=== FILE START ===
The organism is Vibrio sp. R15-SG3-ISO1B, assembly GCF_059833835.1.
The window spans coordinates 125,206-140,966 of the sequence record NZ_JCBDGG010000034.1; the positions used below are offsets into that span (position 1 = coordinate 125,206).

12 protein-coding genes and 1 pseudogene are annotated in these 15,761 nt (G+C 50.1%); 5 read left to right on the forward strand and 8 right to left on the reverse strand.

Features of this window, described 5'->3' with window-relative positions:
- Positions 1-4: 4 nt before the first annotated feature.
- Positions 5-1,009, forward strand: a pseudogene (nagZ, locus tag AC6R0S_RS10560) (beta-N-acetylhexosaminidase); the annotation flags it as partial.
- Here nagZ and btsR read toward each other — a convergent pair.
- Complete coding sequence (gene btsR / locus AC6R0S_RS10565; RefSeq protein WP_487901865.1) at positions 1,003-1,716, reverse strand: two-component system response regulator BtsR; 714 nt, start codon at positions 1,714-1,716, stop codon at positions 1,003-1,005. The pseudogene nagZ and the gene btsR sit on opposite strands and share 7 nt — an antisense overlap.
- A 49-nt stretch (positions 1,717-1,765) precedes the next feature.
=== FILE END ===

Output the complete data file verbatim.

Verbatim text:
The organism is Vibrio sp. R15-SG3-ISO1B, assembly GCF_059833835.1.
The window spans coordinates 125,206-140,966 of the sequence record NZ_JCBDGG010000034.1; the positions used below are offsets into that span (position 1 = coordinate 125,206).

12 protein-coding genes and 1 pseudogene are annotated in these 15,761 nt (G+C 50.1%); 5 read left to right on the forward strand and 8 right to left on the reverse strand.

Features of this window, described 5'->3' with window-relative positions:
- Positions 1-4: 4 nt before the first annotated feature.
- Positions 5-1,009, forward strand: a pseudogene (nagZ, locus tag AC6R0S_RS10560) (beta-N-acetylhexosaminidase); the annotation flags it as partial.
- Here nagZ and btsR read toward each other — a convergent pair.
- Complete coding sequence (gene btsR / locus AC6R0S_RS10565; RefSeq protein WP_487901865.1) at positions 1,003-1,716, reverse strand: two-component system response regulator BtsR; 714 nt, start codon at positions 1,714-1,716, stop codon at positions 1,003-1,005. The pseudogene nagZ and the gene btsR sit on opposite strands and share 7 nt — an antisense overlap.
- A 49-nt stretch (positions 1,717-1,765) precedes the next feature.